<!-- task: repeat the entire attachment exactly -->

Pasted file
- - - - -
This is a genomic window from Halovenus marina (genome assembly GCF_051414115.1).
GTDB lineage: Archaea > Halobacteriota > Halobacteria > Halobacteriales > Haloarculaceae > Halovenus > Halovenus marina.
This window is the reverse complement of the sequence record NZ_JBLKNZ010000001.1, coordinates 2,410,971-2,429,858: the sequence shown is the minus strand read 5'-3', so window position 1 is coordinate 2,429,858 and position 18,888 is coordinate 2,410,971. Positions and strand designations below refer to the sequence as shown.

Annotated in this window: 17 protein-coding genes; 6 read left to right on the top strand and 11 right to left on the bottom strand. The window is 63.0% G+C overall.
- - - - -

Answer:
This is a genomic window from Halovenus marina (genome assembly GCF_051414115.1).
GTDB lineage: Archaea > Halobacteriota > Halobacteria > Halobacteriales > Haloarculaceae > Halovenus > Halovenus marina.
This window is the reverse complement of the sequence record NZ_JBLKNZ010000001.1, coordinates 2,410,971-2,429,858: the sequence shown is the minus strand read 5'-3', so window position 1 is coordinate 2,429,858 and position 18,888 is coordinate 2,410,971. Positions and strand designations below refer to the sequence as shown.

Annotated in this window: 17 protein-coding genes; 6 read left to right on the top strand and 11 right to left on the bottom strand. The window is 63.0% G+C overall.